Wednesday, December 31, 2014

Between Holidays

Just a few days after Christmas, to my complete surprise, we actually got a bit more work done!

This past weekend we finished our deck. Last we left off, we were about 6-7 boards short. By the end of that day (we had processed 22 boards), we were feeling like, "Oh screw it, let's just buy the rest we need."  I'm glad we put a pin in that instead of acting on it immediately.

With some time, and a great Christmas with friends and family, we were back to singing a more chipper tune. On Saturday morning, Dan woke abounding with ambition. We were out the door by 745am, headed back to the pile of old deck wood behind Dan's Dad's store. Usually it's me pushing us out the door! I'm enjoying this new trend. :)

After one session of working to re-claim the boards, we had a better idea of what boards were rotted and awful and which ones just look that way on the surface. I've said it before, I'll say it again- planers amaze me. We sent some pretty beat up looking stuff through that thing and out comes a lovely board that says, "And I was going to be thrown away... beauty is on the inside, don't they know?? Tsk tsk".  

Within 15 minutes we had collected enough old boards for the rest of the job and cut them down to a rough size for transport. Back at my Dads, we pulled out our tools and made quick work of the task at hand. This time around we worked like a well oiled machine- knowing exactly which steps were next and what each of us should do to move it along. I love sessions like this one. Dan and I set up our little Bose speaker, play tunes, and then sing terribly and joke around with one another as we work in perfect rhythm. 

The remaining wood we needed for the deck was ready to go in less than two hours! We headed back to the house and slapped those babies on. It felt good to get a deck- it feels even better to have a completed one! After that, we gave ourselves the rest of the day off and headed out to visit some more with family before they left town. 
And we even have two extra boards! We plan to use those for the new steps we will make.

We are registered!!
Other than that- not much other progress to report. I do have some very exciting, not-so-related news though! It's official this morning! Dan and I will be attending a strawbale workshop in July! We are seriously considering this building method for our permanent home on the ground some day.

 Since we never took a honey moon, we decided we would allow ourselves a series of GUILT FREE small adventures throughout 2015. When so much of your world is about how to save, save,'s hard to justify spending on fun versus necessity...but in a way, I argue that fun IS necessary. It's just a matter of finding the right balance as we continue our journey toward a debt free life.

Dan and I would like to thank every last one of you that has taken the time to read about our adventures, send us little notes of encouragement and support, and made us feel we are a part of a community. We hope that 2015 will be a great year for each and every one of you! 


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Thursday, December 18, 2014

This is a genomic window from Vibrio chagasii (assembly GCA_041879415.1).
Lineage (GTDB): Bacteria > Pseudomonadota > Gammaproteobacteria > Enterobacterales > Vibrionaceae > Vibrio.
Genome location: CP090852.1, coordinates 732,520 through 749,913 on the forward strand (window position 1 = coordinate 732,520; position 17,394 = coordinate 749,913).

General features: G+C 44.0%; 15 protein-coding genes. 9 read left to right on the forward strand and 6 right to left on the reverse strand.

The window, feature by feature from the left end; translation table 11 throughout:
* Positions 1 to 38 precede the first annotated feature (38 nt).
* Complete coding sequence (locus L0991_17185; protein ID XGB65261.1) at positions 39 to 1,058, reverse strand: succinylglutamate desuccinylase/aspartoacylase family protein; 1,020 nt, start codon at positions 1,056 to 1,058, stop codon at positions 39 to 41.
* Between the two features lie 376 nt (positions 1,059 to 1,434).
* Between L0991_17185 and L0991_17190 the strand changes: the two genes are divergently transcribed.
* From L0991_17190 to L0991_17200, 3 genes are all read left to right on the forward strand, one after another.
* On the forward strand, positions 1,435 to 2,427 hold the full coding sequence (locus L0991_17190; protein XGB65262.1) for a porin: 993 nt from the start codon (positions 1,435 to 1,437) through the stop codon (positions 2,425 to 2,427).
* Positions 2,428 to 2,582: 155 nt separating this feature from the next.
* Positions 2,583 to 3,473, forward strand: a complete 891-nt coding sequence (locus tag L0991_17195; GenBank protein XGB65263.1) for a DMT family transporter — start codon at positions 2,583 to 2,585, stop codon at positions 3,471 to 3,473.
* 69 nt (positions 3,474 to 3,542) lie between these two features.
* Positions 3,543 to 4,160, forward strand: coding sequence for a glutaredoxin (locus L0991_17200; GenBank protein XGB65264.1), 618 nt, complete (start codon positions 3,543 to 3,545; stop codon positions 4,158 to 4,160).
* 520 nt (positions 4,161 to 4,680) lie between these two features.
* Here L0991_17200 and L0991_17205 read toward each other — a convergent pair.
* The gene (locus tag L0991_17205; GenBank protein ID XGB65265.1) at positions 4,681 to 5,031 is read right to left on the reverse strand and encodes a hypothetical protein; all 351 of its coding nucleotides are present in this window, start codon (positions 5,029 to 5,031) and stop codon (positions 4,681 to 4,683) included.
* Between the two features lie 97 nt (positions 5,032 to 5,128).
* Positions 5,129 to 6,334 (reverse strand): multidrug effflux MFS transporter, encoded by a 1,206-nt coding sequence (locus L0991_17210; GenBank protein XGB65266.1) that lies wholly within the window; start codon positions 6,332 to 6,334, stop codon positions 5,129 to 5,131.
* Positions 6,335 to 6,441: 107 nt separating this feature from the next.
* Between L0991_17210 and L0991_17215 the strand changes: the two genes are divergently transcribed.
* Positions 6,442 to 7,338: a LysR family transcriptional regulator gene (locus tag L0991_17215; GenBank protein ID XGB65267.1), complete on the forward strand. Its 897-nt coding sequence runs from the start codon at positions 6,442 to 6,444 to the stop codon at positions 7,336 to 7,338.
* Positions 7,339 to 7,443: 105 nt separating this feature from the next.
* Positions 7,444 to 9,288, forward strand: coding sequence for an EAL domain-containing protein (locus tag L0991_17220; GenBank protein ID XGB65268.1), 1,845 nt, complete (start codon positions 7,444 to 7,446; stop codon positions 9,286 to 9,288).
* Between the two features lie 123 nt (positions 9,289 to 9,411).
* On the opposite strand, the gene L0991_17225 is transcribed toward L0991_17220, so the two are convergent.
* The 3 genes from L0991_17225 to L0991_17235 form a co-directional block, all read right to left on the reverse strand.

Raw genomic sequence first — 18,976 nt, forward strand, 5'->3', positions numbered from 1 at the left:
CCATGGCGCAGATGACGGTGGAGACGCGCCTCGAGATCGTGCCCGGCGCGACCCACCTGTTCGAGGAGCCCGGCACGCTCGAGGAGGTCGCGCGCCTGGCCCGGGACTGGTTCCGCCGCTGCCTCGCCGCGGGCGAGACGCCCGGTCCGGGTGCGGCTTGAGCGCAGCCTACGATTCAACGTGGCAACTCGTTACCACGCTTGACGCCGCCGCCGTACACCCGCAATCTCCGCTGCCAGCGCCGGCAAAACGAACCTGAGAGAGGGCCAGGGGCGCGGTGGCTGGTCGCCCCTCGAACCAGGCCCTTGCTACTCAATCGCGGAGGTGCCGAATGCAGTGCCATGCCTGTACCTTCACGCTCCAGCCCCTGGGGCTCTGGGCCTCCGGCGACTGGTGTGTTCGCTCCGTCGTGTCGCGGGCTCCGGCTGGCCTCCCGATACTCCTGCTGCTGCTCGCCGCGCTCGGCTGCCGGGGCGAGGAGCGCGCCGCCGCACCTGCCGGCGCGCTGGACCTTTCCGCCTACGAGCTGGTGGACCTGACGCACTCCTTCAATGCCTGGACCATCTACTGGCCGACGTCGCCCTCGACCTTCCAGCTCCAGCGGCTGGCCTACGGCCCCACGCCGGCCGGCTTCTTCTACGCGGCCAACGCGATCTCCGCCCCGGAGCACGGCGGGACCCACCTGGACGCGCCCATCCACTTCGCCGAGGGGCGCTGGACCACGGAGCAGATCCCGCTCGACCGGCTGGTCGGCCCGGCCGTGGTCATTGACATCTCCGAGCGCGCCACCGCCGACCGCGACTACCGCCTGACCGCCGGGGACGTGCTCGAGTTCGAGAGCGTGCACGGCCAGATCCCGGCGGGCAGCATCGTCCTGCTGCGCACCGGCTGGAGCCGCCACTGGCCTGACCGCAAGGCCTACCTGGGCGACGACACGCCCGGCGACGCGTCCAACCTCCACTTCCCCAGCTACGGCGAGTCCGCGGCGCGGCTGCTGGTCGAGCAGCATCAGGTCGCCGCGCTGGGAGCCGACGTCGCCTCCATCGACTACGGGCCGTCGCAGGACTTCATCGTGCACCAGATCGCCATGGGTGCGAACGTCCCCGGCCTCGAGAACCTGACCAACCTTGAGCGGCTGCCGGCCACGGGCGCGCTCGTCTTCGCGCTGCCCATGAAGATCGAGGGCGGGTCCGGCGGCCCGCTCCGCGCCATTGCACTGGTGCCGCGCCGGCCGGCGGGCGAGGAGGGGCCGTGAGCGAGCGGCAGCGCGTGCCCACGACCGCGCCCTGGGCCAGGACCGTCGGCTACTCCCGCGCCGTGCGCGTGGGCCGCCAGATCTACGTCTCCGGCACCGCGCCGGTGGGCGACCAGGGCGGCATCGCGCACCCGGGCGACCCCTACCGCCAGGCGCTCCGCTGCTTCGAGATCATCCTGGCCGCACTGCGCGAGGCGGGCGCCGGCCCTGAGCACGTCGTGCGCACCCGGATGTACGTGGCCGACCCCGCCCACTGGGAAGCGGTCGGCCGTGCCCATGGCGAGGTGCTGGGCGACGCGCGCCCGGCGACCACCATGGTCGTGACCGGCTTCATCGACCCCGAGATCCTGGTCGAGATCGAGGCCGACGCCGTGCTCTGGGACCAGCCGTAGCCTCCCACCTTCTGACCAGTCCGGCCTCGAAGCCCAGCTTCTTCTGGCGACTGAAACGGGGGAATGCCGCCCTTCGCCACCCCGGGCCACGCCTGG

Running On Solar Power: Minimal Life Adjustments

A perfect balance- we were using exactly
as much as we were producing.
It's been a few weeks now, living off grid, and we have learned a lot about our system's production abilities and our usage.

Last week, we went the longest yet without any sun. Five days of overcast skies still didn't stop us from lighting our home or powering up devices. We designed our system to work on a 1.5 day battery bank, meaning we could expect to continue general power use for 1.5 days without any sun, thanks to our battery bank.

We were a bit wary of that number in the beginning, but like most things we quickly found a way around it. If it's cloudy- use less power! I'm sure most everyone reading this has lived through a major storm which caused power outages. If you live in New England then you have probably had the pleasure of living through more than one snow/ice storm. When I lived in Southern Maine- two winters in a row we had ice storms and lost power for 5+ days. I ended up temporarily relocating to a family's house each time. Bottom line- I lived.

Arriving home..looking through my clean windshield
at 8 more "windshields" that need to be scraped. Fun.

With those memories floating by, I quickly adjusted my attitude. Dan and I now have a much keener eye to the skies. We follow weather reports closely, make note of our battery bank percentage on a daily basis, and keep a close eye on use of the items that pull the most power.

A sight for sore eyes! After 6 days of
no sun, this was a relief!
Here's what we have learned....
-On a beautiful day in November- we can gain about 15-20% of our bank back.
-On a semi cloudy or "light cloud" day- we can still gain about 5-8% of our bank back.
-On a dark cloud day - we get no juice.
-Solar panels will gather zero power when covered in snow and ice.
-Our house- sitting alone for the day uses about 2% of the power bank. (Only the fridge and an alarm clock remain plugged in all day.)
-In the evenings when we get home- we use roughly 6-8% of our power bank. That includes running both interior lights for 3-4 hours, the outdoor light for 1 hour, 1 laptop for 3-4 hours, and miscellaneous mobile device charging.
-We can go upwards of 7 days without any sun. We went about 6 days with no sun and our bank dropped to it's lowest so far- about 31%.

Overall, the switch to solar hasn't made much of an impact on our daily lives. We don't feel restricted by any means. We like to keep conservative to begin with. Once the bank was getting into the 50 percent range, we scaled back our use. We ran devices off battery power, shut off lights and turned to candles- which actually makes for a very cozy atmosphere!